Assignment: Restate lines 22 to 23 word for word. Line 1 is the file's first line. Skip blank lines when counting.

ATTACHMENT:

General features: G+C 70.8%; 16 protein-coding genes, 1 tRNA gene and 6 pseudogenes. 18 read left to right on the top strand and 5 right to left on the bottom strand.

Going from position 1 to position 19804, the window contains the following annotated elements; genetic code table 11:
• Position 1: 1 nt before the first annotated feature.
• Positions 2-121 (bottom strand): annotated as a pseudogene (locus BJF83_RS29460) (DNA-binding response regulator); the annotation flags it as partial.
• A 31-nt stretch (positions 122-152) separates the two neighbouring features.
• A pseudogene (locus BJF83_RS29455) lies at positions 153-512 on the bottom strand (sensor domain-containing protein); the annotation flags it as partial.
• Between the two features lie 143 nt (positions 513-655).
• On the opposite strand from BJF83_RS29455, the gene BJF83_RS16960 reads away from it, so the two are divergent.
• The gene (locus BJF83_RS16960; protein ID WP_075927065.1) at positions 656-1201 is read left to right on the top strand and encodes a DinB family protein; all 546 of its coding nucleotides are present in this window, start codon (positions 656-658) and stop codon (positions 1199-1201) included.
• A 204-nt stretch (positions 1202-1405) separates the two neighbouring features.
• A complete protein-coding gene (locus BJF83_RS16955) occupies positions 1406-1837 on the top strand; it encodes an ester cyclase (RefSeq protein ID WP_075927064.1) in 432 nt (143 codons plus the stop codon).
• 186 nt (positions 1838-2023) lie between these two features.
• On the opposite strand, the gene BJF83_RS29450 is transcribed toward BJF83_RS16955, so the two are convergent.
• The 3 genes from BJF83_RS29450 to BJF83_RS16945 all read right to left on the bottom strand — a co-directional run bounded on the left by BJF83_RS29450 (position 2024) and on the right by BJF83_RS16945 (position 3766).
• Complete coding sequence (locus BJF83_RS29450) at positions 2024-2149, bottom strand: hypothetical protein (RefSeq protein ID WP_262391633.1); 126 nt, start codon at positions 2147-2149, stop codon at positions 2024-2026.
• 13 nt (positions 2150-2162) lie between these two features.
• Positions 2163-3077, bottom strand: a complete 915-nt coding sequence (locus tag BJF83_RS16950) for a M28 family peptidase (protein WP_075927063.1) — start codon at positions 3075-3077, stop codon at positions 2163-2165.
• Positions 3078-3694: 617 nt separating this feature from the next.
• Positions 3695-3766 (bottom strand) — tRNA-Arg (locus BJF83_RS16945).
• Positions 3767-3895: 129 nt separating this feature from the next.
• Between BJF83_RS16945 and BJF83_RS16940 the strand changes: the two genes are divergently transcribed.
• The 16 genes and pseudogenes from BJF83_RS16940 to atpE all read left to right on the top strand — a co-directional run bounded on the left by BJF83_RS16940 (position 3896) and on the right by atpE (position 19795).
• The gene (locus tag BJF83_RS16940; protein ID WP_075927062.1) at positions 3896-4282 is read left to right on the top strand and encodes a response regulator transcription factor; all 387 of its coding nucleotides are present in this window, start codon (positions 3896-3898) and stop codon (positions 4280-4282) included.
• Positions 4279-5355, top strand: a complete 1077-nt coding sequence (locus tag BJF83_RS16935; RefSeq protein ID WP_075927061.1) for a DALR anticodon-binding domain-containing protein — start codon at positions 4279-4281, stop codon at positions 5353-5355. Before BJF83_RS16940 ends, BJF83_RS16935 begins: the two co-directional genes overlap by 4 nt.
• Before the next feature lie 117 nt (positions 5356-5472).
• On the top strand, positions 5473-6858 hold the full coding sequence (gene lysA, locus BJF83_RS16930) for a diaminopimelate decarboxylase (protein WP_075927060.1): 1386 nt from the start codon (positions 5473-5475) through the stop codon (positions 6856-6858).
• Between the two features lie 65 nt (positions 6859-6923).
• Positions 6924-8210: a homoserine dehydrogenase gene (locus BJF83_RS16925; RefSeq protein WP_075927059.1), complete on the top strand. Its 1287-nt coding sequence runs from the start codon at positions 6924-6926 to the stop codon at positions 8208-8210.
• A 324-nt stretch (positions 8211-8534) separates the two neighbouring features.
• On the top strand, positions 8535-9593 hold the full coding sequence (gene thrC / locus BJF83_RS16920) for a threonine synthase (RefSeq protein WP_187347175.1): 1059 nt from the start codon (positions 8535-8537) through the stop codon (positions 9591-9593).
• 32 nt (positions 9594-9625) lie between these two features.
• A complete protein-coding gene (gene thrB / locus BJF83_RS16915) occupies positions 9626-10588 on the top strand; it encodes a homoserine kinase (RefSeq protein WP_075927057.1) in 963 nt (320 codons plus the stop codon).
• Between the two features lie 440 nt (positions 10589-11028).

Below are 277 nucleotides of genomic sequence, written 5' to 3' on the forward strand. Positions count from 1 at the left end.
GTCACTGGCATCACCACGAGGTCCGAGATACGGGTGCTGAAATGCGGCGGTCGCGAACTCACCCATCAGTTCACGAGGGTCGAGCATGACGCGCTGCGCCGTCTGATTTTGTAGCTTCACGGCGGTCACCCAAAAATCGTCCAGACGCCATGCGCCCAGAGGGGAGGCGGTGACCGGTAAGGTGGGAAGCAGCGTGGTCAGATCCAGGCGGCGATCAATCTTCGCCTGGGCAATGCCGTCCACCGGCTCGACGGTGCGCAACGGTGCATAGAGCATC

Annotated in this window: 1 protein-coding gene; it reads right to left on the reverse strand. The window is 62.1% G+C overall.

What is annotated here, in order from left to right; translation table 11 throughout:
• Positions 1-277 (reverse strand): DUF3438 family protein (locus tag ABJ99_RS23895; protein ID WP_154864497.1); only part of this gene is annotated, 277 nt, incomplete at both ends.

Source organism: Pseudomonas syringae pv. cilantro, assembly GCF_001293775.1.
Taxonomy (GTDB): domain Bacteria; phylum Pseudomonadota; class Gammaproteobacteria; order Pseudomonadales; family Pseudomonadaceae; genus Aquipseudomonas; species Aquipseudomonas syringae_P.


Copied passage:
• The 16 genes and pseudogenes from BJF83_RS16940 to atpE all read left to right on the top strand — a co-directional run bounded on the left by BJF83_RS16940 (position 3896) and on the right by atpE (position 19795).
• The gene (locus tag BJF83_RS16940; protein ID WP_075927062.1) at positions 3896-4282 is read left to right on the top strand and encodes a response regulator transcription factor; all 387 of its coding nucleotides are present in this window, start codon (positions 3896-3898) and stop codon (positions 4280-4282) included.